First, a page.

John Golden McDonald
|Also Known As:||"JOHN TI-TA-S-GI-S-GI MCDONALD", "TI-TA-S-GI-S-GI"|
|Birthplace:||Inverness, Highland, Scotland|
|Death:||Died in TN, USA|
|Occupation:||Scottish Fur Trader|
|Managed by:||Private User|
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About John Golden McDonald
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Vann's, Ross' & McDonalds lived in the Lauren's Co. area, and then moved to what became North Georgia in Rossville and Springplace until 1838. In 1838 John McDonald is at Ft. Loudoun, Tennessee. John McDonald who is mentioned in Isaac Sharps will is listed in the book"Scots in the Carolinas 1680-1830". I found John McDonald on pg.. 143. It says:"McDONALD JOHN, Born in Inverness during 1747. Emigrated from Scotland to America in 1766. Merchant in Charleston, SC. Married Annie Shorey."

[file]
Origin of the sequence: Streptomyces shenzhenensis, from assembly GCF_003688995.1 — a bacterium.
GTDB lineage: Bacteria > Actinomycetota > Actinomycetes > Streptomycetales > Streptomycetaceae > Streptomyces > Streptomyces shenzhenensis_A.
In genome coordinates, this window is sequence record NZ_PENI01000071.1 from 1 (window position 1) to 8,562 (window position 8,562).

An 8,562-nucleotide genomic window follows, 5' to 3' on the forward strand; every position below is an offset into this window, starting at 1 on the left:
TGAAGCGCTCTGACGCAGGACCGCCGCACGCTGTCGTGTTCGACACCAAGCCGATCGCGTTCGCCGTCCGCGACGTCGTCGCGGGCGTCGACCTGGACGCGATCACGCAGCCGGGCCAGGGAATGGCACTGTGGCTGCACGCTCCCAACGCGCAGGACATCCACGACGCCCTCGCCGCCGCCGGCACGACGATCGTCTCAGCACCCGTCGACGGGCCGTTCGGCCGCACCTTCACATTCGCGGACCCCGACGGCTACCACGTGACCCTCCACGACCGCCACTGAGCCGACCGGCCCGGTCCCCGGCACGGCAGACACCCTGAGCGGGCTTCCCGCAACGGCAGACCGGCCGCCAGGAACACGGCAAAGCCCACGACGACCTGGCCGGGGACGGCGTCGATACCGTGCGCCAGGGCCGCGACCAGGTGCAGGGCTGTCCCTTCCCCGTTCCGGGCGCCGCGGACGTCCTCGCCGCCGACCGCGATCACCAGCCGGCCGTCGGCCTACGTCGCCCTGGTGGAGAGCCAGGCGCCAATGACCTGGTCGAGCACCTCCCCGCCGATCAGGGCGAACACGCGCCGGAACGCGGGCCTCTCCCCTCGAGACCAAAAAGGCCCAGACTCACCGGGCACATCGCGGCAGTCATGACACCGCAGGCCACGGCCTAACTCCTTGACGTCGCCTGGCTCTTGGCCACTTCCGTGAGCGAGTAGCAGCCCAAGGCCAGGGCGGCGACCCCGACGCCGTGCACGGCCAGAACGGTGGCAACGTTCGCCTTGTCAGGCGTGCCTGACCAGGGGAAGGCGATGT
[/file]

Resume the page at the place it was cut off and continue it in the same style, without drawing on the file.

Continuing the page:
Children of ANNIE SHOREY and JOHN MCDONALD are:
i. MARY MOLLY3 MCDONALD (Source: Emmet Starr, Ross 1-1-1.), b. November 01, 1770, Ft Laudon, CNE [TN]; d. October 05, 1808, Marysville, TN; m. DANIEL ROSS (Source: Emmet Starr, E Starr, 410.), 1786, Chickamauga, TN; b. July 14, 1760, Sutherlandshire, Scotland; d. May 22, 1830, Chattanooga, CNE. More About MARY MOLLY MCDONALD:
Clan: Ani'-Tsi'skwa = Bird Clan (Gi-gu-i) Starr's Notes: D097; b:11/1/1770 d:10/5/1808
More About DANIEL ROSS:
1817-19 Reservations: July 1817, # 15, Lookout Mt, in Right of Wife, 4 in family Blood: Scottish Residence: 1817, Lookout Mountain Starr's Notes: D097; b:1760 Sutherland, Scotland, d;5/22/1830